- Jan 23, 2015
Mark Messier may have been nicknamed “The Moose” for his aggression and physical strength as a professional hockey player, but he credits other attributes, such as passion and authenticity, for his success on and off the ice.
The six-time Stanley Cup winner, who is widely considered one of the greatest NHL players of all time, spoke about the importance of those attributes in leadership as one of the keynote speakers for Ivey’s annual HBA1 Leadership Character and Candour Conference on January 21.
The day-long event also included a presentation from Yvonne Camus, a participant on the first rookie team to complete a gruelling adventure race called the Eco-Challenge, and two hands-on workshops where students gained practical experience.
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Ivey faculty led one workshop where students were able to observe the 11 dimensions of character in action using clips from the movie Invictus featuring the leadership story of Nelson Mandela. A second workshop with professional actors enabled students to practice candour in the workplace through role-playing.
Messier gave the students advice on building a winning team, noting that developing a strong culture and helping individuals to fit into that culture is critical.
“Once you’ve built a strong culture, it’s easy to identify people who are fitting into it, but you also have to give others who aren’t fitting in time to grow,” he said. “The art of leadership is finding out what is holding people back and then helping them to be the best that they can be and the triggers that will help them to get there.”
Authenticity. Transparency. Honesty.
He highlighted the importance of getting to know each team member on a personal level, which he did by throwing an annual Halloween party that pushed people out of their comfort zones. He also said leaders need to be authentic, transparent, and honest to gain the trust of others.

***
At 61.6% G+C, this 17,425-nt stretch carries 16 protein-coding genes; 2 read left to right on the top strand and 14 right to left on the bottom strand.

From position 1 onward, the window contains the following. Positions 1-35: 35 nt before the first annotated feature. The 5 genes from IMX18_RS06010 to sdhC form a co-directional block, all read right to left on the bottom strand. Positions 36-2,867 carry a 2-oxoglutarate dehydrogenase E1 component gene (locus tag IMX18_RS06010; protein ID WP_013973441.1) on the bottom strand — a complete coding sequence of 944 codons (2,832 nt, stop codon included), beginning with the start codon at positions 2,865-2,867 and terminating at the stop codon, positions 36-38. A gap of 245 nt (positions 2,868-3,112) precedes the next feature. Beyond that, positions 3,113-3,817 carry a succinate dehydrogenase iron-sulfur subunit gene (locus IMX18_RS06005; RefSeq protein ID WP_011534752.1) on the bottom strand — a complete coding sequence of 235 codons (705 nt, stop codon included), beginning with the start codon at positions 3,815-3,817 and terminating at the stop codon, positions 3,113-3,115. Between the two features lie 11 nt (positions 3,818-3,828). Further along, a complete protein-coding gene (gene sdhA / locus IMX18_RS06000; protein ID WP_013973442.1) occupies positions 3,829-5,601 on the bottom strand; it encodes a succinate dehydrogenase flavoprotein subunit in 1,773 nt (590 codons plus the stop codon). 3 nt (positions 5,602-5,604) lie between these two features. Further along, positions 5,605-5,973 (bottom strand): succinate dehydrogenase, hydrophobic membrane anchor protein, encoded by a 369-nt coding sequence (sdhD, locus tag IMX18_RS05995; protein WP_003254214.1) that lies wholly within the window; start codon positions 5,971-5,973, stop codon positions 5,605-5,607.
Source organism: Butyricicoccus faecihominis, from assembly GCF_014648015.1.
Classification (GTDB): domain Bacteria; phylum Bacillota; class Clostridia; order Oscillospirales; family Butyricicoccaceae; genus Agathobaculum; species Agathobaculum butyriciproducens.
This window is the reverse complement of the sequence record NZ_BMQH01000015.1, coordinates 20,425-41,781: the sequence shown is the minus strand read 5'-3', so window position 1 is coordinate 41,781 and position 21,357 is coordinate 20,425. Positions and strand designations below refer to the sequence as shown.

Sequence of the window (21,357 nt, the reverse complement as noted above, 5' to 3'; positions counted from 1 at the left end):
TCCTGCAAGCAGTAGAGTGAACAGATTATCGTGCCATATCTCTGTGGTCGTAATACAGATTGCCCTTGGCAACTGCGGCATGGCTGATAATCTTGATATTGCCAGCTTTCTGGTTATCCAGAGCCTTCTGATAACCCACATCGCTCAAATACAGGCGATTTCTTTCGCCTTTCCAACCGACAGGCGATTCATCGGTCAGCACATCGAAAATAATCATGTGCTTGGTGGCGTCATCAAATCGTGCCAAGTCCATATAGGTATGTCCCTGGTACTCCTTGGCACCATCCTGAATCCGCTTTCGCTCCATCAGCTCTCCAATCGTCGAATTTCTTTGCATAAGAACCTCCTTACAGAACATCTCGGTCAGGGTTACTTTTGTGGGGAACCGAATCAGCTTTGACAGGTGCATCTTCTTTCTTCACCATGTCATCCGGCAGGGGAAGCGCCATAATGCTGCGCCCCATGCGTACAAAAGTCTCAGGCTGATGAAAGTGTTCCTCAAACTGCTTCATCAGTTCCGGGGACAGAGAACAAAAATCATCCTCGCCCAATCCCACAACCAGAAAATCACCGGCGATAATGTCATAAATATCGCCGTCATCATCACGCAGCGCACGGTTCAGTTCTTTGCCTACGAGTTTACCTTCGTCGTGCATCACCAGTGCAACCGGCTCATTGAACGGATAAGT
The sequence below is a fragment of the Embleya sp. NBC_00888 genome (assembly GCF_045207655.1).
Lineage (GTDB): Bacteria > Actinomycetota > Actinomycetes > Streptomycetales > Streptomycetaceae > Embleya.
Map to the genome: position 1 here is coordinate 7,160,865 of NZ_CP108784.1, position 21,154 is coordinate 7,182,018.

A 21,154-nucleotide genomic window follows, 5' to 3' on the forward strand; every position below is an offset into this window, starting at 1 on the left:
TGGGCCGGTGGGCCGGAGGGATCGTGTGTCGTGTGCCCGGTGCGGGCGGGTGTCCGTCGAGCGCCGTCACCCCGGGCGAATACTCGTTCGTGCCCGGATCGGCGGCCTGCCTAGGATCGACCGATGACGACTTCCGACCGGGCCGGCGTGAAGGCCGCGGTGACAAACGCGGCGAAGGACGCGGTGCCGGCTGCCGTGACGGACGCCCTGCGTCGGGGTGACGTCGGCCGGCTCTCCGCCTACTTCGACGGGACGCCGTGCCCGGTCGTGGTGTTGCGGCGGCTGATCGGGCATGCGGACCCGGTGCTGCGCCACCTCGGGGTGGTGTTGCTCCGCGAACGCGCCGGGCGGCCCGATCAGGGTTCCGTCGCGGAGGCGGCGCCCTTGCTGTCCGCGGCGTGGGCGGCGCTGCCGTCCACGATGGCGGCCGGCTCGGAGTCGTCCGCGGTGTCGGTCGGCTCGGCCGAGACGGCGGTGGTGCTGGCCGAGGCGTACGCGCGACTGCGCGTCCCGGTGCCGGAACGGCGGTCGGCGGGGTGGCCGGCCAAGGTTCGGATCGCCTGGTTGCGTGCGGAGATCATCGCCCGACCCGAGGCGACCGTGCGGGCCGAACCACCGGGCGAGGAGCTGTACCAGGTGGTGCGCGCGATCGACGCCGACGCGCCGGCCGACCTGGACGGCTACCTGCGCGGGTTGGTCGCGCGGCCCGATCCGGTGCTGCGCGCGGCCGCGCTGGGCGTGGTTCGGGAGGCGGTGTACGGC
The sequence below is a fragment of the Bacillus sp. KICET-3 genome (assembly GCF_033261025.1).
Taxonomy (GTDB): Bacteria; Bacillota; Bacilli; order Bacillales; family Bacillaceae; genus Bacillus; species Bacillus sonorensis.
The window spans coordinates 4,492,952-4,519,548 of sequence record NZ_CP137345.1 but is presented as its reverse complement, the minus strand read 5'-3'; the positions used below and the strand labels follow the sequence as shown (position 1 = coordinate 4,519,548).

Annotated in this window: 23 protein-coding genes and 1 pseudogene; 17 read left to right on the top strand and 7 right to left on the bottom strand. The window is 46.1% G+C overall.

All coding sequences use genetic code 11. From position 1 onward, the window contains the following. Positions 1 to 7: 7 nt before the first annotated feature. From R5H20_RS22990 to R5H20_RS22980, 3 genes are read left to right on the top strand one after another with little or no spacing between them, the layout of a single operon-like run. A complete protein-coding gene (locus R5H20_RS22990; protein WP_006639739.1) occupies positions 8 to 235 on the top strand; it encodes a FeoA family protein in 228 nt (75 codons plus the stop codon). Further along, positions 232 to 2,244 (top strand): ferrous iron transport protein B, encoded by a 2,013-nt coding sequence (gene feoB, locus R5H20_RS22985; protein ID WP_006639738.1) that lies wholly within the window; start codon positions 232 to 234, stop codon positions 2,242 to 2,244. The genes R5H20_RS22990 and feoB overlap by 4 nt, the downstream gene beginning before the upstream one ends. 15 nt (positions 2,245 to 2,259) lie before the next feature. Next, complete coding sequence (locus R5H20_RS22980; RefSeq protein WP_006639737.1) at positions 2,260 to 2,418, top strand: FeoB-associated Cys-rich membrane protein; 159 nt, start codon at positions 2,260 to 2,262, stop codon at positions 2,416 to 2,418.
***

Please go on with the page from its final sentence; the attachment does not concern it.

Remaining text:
“You need to be yourself. You are what you are. You feel what you feel. If you try to manifest that in an artificial way, your cover will eventually be blown,” he said. “One of the most important traits a leader has is vulnerability that is transparent. Don’t mistake kindness and compassion for weakness. In fact, it’s quite the opposite. Those are the traits that give you the strength in tough times. When people are looking for someone to attach to, they can look at you with all those attributes.”
Comparing leadership to a team sport where no one player wins alone, Messier said leaders are only as good as the people around them and they should encourage open dialogue where all ideas are considered.
“The players are inspired because you give them a voice. They can voice their ideas. They can change the course and they can possibly make the team better,” he said. “Any championship team and any championship culture inspires a leadership culture where everyone is a leader in his own way.”
He also stressed that passion separates the good from the great in leadership and any walk of life.
“When I look at all the great players and all the people I’ve come across that have had success, the thing they had in common was passion. They loved what they were setting out to do. They had an insatiable appetite to learn and to put in the time and to make the sacrifices that you need to make because their passion drove them,” he said. “There is no elevator. You’re going to have to pay your dues, but it’s passion that’s going to sustain you.”